Amid the ongoing Writers Guild of America (WGA) strike, the union’s leaders are suggesting that the studio member companies of the Alliance of Motion Picture and Television Producers (AMPTP) break from the organization and negotiate with them individually.

“[D]uring individual conversations with legacy studio executives in the weeks since SAG-AFTRA went on strike, we have heard both the desire and willingness to negotiate an agreement that adequately addresses writers’ issues,” the WGA‘s negotiating committee wrote in an email to members, which was obtained by The Hollywood Reporter. “One executive said they had reviewed our proposals, and though they did not commit to a specific deal, said our proposals would not affect their company’s bottom line and that they recognized they must give more than usual to settle this negotiation. Another said they needed a deal badly. Those same executives — and others — have said they are willing to negotiate on proposals that the AMPTP has presented to the public as deal breakers. On every single issue we are asking for we have had at least one legacy studio executive tell us they could accommodate us.”

There is ‘no requirement’ to negotiate through the AMPTP

The email continues, “So, while the intransigence of the AMPTP structure is impeding progress, these behind-the-scenes conversations demonstrate there is a fair deal to be made that addresses our issues. Given the outsized economic impact of the strikes on the legacy companies, their individual studio interest in making a deal isn’t surprising. Warner Bros. confirmed this in a public financial filing just this week … We have made it clear that we will negotiate with one or more of the major studios, outside the confines of the AMPTP, to establish the new WGA deal. There is no requirement that the companies negotiate through the AMPTP. So, if the economic destabilization of their own companies isn’t enough to cause a studio or two or three to either assert their own self-interest inside the AMPTP, or to break away from the broken AMPTP model, perhaps Wall Street will finally make them do it.”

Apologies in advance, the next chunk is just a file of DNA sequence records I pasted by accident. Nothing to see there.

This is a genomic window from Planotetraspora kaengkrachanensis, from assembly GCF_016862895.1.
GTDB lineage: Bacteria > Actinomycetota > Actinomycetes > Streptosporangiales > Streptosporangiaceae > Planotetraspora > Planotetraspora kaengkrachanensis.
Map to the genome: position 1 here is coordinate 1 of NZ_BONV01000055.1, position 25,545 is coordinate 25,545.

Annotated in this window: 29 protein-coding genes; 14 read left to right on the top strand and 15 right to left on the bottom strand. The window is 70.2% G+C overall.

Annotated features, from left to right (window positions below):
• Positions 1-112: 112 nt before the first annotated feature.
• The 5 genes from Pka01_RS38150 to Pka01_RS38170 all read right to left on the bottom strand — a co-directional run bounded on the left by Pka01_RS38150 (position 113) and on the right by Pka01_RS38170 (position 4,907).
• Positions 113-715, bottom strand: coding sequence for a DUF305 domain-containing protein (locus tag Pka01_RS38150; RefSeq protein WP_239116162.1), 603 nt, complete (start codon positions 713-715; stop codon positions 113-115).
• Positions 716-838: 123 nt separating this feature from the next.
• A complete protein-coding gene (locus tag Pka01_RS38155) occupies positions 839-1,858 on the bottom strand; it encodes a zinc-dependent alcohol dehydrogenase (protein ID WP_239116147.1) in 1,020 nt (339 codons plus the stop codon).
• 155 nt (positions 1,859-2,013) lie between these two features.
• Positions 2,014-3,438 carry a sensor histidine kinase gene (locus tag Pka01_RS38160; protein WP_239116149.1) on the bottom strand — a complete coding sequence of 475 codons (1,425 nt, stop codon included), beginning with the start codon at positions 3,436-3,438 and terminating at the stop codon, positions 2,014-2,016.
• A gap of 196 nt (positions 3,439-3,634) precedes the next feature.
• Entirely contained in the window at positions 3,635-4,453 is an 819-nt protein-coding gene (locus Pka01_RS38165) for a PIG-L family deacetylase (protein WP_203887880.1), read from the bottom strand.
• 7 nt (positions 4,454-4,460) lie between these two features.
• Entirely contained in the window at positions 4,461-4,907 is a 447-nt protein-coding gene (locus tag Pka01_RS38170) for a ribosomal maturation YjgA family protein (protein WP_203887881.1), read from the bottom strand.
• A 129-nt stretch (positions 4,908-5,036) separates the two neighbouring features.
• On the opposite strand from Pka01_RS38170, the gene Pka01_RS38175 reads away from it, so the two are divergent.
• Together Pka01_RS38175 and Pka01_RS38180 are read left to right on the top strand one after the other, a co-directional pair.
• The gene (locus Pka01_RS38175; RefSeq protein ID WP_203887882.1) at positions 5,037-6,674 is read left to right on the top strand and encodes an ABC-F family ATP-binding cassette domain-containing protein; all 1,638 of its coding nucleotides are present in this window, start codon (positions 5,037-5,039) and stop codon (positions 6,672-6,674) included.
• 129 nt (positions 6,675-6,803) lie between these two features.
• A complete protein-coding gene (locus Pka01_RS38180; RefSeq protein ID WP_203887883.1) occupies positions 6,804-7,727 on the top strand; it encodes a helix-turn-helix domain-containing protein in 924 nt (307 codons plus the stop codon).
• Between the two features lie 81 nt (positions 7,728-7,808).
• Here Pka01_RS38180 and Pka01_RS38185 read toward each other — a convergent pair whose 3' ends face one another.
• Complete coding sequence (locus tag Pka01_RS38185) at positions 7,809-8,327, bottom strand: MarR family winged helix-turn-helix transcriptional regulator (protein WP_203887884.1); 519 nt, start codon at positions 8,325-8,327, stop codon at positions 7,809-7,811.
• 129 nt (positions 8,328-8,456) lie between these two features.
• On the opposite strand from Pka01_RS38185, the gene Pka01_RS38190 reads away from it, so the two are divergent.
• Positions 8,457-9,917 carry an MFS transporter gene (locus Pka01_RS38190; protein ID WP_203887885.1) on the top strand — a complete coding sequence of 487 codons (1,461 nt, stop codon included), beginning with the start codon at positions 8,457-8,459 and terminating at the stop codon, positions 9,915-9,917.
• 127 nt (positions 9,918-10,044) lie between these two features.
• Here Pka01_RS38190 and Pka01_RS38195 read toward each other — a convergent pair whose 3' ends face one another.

In the meantime, the WGA cautions that “[u]ntil there is a breakthrough, the companies and AMPTP will try to sow doubt and internal guild dissension. Keep your radar up. When the companies send messages through surrogates or the press about the unreasonableness of your guild leadership, take those messages as part of a bad-faith effort to influence negotiations and not as the objective truth … The companies know the truth: they must negotiate if they want to end the strike. They may not like it — they may try to obscure it — but they know it.”

The 2023 WGA strike enters its fifth month

The WGA West and WGA East went on strike on May 2 after contract negotiations with the AMPTP (which represents all the major Hollywood studios) broke own. Four months and six days later, the AMPTP has yet to meet the WGA’s demands, which include better residuals from streaming content, bigger writers’ rooms, and safeguards against the use of artificial intelligence.

Since July 14, the Screen Actors Guild (SAG-AFTRA) has joined the WGA on the picket line after also voting to strike against the AMPTP. Much like the writers, the actors are seeking better residuals and protections against AI, as well as greater regulation of self-tape auditions. At the time of writing, SAG-AFTRA has been on strike for one month, three weeks, and four days.

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